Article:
We believe SDD to be the only strategy that is associated with a survival benefit. We wonder why these authors chose to ignore this intervention in their review.

Luciano Silvestri
Head of the Department of Anesthesia and Intensive Care, Presidio
Ospedaliero, Gorizia, Italy

Hendrick K.F. van Saene
Senior Lecturer,
School of Clinical Sciences,
University of Liverpool, Liverpool, UK

Liviano Folla
Head of Medicenter,
Center for Dentistry and Day Surgery, Ronchi dei Legionari, Gorizia, Italy

Marco Milanese
Consultant, Department of Anesthesia and Intensive Care, Presidio Ospedaliero, Gorizia, Italy



References


1. Amaral SM, Cortês Ade Q, Pires FR. Nosocomial pneumonia: importance of the oral environment. J Bras Pneumol. 2009;35(11):1116-24.

2. Silvestri L, van Saene HK. Selective decontamination of the digestive tract does not increase resistance in critically ill patients: evidence from randomized controlled trials. Crit Care Med. 2006;34(7):2027-9; author reply 2029-30.

3. García-Hierro P, de la Cal MA, van Saene HK, Silvestri L [Article in Spanish]. A new clinical trial of selective digestive decontamination. Med Intensiva. 2009;33(6):297-300.

4. Silvestri L, van Saene HK, Zandstra DF, Viviani M, Gregori D. SDD, SOD or oropharyngeal chlorhexidine to prevent pneumonia and to reduce mortality in ventilated patients: which manoeuvre is evidence based? Intensive Care Med. In press 2010.

5. van Saene HK, Zandstra DF, Petros AJ, Silvestri L, De Gaudio AR. Infections in ICU: an ongoing challenge. In: Gullo A, Besso J, Lumb PD, Williams GF, editors. Intensive and critical care medicine. Milan: Springer Verlag; 2009. p. 261-72.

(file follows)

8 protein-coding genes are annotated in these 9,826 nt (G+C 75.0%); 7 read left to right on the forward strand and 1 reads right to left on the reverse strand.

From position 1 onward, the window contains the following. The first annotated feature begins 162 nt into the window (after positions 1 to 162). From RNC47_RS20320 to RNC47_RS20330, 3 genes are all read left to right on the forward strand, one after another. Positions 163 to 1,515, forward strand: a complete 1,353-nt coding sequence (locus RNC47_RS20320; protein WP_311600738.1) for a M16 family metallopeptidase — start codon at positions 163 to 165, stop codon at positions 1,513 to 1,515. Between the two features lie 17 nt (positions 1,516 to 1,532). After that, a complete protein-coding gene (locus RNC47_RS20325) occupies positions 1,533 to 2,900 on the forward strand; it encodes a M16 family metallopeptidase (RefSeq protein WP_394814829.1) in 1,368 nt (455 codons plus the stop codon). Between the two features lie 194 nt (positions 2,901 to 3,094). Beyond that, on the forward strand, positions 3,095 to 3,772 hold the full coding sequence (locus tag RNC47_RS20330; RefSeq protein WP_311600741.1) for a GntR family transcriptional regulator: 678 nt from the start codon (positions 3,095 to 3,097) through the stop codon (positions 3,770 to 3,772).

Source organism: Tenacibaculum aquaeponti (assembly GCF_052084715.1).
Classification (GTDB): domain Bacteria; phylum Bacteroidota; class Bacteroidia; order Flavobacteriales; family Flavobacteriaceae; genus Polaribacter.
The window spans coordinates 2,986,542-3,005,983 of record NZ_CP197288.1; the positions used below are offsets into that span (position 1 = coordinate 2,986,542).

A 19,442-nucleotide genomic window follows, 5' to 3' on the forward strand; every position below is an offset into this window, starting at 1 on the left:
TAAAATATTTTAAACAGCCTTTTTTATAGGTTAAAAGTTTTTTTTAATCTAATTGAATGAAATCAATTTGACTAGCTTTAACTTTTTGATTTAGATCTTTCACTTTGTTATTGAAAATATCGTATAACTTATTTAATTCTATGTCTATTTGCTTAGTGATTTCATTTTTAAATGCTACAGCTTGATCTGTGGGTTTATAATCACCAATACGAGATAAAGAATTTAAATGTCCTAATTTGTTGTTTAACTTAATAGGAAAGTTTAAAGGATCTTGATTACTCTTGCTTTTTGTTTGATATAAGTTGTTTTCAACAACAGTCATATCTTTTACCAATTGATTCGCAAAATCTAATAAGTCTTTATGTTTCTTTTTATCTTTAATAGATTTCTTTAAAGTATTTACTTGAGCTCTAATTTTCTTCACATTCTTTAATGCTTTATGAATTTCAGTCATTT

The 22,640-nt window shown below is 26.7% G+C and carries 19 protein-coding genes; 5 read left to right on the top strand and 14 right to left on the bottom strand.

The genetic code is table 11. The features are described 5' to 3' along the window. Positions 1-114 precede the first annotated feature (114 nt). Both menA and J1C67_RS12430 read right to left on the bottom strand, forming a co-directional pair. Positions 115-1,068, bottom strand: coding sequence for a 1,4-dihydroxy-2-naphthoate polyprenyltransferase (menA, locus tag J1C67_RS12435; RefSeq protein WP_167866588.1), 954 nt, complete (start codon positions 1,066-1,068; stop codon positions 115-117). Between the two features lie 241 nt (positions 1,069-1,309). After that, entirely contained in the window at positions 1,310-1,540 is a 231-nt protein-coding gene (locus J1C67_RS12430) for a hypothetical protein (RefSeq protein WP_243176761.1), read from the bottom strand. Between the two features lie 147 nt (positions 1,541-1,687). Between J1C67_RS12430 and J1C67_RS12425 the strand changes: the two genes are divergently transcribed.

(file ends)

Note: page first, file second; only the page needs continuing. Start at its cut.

6. van Saene HK, Silvestri L, de la Cal MA, Baines P. The emperor's new clothes: the fairy tale continues. J Crit Care 2009;24(1):149-52.

7. Vandenbroucke-Grauls CM, Vandenbroucke JP. Effect of selective decontamination of the digestive tract on respiratory tract infections and mortality in the intensive care unit. Lancet. 1991;338(8771):859-62.

8. D'Amico R, Pifferi S, Leonetti C, Torri V, Tinazzi A, Liberati A. Effectiveness of antibiotic prophylaxis in critically ill adult patients: systematic review of randomised controlled trials. BMJ. 1998;316(7140):1275-85.

9. Liberati A, D'Amico R, Pifferi S, Torri V, Brazzi L, Parmelli E. Antibiotic prophylaxis to reduce respiratory tract infections and mortality in adults receiving intensive care. Cochrane Database Syst Rev 2004;(4):CD000022.

10. Safdar N, Said A, Lucey MR. The role of selective digestive decontamination for reducing infection in patients undergoing liver transplantation: a systematic review and meta-analysis. Liver Transpl. 2004;10(7):817-27.

11. Silvestri L, van Saene HK, Milanese M, Gregori D. Impact of selective decontamination of the digestive tract on fungal carriage and infection: systematic review of randomized controlled trials.. Intensive Care Med. 2005;31(7):898-910.

12. Silvestri L, van Saene HK, Milanese M, Gregori D, Gullo A. Selective decontamination of the digestive tract reduces bacterial bloodstream infections and mortality in critically ill patients. Systematic review of randomised, controlled trials. J Hosp Infect. 2007;65(3):187-203.

13. Silvestri L, van Saene HK, Casarin A, Berlot G, Gullo A. Impact of selective decontamination of the digestive tract on carriage and infection due to Gram-negative and Gram-positive bacteria. A systematic review of randomised controlled trials. Anaesth Intensive Care. 2008;36(3):324-38.

14. Silvestri L, van Saene HK, Weir I, Gullo A. Survival benefit of the full selective digestive decontamination regimen. J Crit Care. 2009;24(3):474.e7-14.

15. Liberati A, D'Amico R, Pifferi S, Torri V, Brazzi L, Parmelli E. Antibiotic prophylaxis to reduce respiratory tract infections and mortality in adults receiving intensive care. Cochrane Database Syst Rev. 2009;(4):CD000022.

16. Silvestri L, van Saene HK, Zandstra DF, Marshall JC, Gregori D, Gullo A. Impact of selective decontamination of the digestive tract on multiple organ dysfunction syndrome: systematic review of randomized controlled trials. Crit Care Med. In press 2010.